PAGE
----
Land use strategy secures the future of twin towns Branxton and Greta on the edge of boom town Huntlee

The opening of the Hunter Expressway two years ago was tipped to sound the death knell for businesses in the twin towns of Greta and Branxton.

Today, the centres are poised for radical change with the launch of a new neighbouring town and the unveiling of a land use strategy that will cement the area’s future for the next three decades.

The Draft Branxton Subregional Land Use Strategy will be discussed at Wednesday’s Cessnock City Council meeting and is expected to go on public exhibition for six weeks.

Cessnock mayor Bob Pynsent said the aim of the plan was to set the foundations for Branxton to cope with the unprecedented growth forecast over the next 20 years.

“The town’s central business district was really affected business-wise when the ­expressway opened and there needs to be a plan across both the Cessnock and Singleton council boundaries for the town’s redevelopment,” the mayor said.

The township of Branxton is divided in two, falling both in Cessnock and Singleton local government areas.

“Both councils need to be on the same page when it comes to planning and development,” Cr Pynsent said.

“The one strategy will iron out any discrepancies in terms of long-term planning.”

Once fully developed, Huntlee will be home to 20,000 people.
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“Branxton is on the edge of a boom and Huntlee is already going gangbusters,” Cr Pynsent said.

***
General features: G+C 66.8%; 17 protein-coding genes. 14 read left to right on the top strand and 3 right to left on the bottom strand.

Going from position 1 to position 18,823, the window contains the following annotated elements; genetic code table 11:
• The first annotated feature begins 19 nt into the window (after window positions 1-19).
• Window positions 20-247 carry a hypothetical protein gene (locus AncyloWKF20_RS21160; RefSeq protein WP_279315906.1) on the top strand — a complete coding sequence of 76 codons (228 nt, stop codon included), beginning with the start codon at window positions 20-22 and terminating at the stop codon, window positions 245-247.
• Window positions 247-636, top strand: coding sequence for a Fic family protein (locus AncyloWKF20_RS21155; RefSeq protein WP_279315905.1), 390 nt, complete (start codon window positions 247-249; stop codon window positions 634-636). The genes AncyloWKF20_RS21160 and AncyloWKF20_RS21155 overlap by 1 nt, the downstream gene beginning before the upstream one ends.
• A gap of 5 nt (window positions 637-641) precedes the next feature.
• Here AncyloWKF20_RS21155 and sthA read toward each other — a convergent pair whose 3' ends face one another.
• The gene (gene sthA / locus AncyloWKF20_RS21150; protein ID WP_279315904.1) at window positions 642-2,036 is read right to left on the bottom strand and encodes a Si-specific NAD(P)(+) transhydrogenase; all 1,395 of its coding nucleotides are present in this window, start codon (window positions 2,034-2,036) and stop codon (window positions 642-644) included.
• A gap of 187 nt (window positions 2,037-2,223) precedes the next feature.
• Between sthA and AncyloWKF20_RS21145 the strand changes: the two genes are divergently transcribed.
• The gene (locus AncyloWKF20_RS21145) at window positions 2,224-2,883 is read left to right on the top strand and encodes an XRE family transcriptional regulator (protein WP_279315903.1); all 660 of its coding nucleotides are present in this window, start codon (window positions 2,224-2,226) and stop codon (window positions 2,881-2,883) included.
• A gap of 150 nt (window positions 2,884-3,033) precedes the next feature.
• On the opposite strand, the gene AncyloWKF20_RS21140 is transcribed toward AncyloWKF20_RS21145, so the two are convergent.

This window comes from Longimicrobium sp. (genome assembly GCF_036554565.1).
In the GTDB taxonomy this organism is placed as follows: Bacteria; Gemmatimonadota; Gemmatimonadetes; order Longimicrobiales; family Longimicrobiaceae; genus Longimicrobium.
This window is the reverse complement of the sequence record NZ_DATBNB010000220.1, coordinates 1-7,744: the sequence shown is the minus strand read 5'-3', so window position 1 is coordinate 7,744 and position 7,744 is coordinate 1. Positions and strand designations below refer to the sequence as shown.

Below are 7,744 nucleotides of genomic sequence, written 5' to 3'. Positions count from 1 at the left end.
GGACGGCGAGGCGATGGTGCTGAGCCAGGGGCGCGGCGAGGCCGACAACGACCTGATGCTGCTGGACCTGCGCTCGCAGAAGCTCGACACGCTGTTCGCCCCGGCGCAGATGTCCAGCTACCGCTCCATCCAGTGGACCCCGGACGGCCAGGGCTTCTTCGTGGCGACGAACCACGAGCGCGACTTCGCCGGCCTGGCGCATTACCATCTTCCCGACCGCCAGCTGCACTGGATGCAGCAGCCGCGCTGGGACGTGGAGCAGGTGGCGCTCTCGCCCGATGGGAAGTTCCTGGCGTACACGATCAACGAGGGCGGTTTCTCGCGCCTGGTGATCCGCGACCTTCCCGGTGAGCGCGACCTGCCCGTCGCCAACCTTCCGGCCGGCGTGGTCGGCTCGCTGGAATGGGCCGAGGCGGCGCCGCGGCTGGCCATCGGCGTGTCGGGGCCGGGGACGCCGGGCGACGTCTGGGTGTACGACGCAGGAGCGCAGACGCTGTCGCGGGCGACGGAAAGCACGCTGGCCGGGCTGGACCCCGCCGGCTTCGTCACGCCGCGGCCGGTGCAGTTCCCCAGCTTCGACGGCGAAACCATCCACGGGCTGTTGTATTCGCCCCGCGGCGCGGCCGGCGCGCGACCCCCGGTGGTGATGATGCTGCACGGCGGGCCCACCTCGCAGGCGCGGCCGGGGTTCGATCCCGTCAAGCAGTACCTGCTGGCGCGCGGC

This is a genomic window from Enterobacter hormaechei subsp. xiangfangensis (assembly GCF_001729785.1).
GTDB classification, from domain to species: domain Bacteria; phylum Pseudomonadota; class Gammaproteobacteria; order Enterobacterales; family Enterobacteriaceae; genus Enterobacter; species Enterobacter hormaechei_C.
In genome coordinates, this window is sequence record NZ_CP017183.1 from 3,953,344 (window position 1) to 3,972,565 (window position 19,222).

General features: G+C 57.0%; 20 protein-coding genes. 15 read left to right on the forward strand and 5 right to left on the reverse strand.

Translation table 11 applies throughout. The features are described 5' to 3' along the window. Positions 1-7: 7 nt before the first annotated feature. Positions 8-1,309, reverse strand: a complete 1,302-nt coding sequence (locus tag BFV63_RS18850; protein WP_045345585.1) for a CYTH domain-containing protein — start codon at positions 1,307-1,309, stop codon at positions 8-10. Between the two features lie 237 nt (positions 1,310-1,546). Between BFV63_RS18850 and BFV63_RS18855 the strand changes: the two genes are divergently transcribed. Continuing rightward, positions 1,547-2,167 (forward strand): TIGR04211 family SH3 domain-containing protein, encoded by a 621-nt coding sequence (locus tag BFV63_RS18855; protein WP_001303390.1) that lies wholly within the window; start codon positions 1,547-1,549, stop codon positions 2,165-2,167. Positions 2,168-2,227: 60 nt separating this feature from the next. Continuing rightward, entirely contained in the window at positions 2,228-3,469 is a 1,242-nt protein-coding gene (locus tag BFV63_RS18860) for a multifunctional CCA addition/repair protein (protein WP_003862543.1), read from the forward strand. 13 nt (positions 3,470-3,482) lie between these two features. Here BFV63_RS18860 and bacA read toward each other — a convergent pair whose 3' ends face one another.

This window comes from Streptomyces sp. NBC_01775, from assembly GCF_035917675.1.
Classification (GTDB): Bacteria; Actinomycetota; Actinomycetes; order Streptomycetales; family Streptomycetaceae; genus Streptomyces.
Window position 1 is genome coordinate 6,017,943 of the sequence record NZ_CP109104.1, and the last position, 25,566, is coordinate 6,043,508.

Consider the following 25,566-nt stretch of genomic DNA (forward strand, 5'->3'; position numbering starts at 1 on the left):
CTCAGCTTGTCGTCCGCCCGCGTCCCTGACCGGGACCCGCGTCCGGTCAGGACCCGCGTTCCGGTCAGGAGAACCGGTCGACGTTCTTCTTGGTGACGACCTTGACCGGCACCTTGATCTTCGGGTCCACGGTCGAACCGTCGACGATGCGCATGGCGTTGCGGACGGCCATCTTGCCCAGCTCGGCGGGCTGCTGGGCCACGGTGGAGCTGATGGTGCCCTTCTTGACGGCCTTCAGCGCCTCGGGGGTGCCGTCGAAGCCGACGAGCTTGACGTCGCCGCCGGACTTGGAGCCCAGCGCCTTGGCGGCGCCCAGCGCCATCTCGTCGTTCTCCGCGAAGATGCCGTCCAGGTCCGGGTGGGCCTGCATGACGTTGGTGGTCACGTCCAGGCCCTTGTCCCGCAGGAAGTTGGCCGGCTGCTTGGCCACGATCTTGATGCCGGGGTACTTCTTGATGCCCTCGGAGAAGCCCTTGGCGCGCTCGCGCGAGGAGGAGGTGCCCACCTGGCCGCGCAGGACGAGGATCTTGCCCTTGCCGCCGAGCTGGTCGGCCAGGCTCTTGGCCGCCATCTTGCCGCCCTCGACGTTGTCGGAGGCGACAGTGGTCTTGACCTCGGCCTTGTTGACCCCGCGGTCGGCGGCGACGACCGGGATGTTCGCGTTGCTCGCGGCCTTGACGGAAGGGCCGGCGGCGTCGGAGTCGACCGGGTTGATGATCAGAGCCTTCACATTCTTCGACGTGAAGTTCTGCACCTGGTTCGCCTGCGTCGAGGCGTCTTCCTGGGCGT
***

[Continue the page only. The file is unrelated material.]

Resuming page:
“Last month council signed the $39 million voluntary planning agreement for stage one of the new town with developers LWP.”

Cessnock council will devise a concept plan for the main street of Branxton drawing on business operators in the town for their input.

He said the plan would tap into the town’s historical significance.

“The town’s heritage will ­certainly be an asset and showpiece in any future development,” Cr Pynsent said.

The land use strategy makes recommendations for commercial and residential development and has been prepared in consultation with councillors from both councils, their staff and members of the Branxton community.

The strategy identifies the ­supply and demand for housing and employment development as well as the high level of opportunities and constraints for development within the Branxton sub region.

One of the components of the strategy is the Branxton Town Centre Masterplan, which ­reinforces the vision for the town’s business hub.

Business chamber welcomes plan

Branxton-Greta Community Business Chamber ­president and general manager of the town’s Royal Federal Hotel, Mick Starkey, says the land use strategy is great news and probably something that should have been locked into place well before the Hunter Expressway opened.

He said some businesses had flourished since the M15 opened, but some had floundered.

He said the strategy was great news and something the community would embrace.

“We are at an advantage in that both councils have worked with us and are supporting us pretty well,” Mr Starkey said. “We have great community facilities across both towns and we have great community groups that work hard to maintain these facilities.

“The main street needs a redevelopment, beautification etc to draw people into the town so we can have a point of difference from Huntlee.

“We need to create gateways to the towns and capitalise on the tourism in the vineyards.”

SOURCE: The Maitland Mercury
AUTHOR: Donna Sharpe
PUBLISHED: Tuesday, 8th December 2015

@Jurds Real Estate – Cessnock and Hunter Valley Wine Country Property Experts – the place to buy, sell and lease property in Cessnock and the Hunter Region.

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Land use strategy secures the future of twin towns Branxton and Greta on the edge of boom town Huntlee
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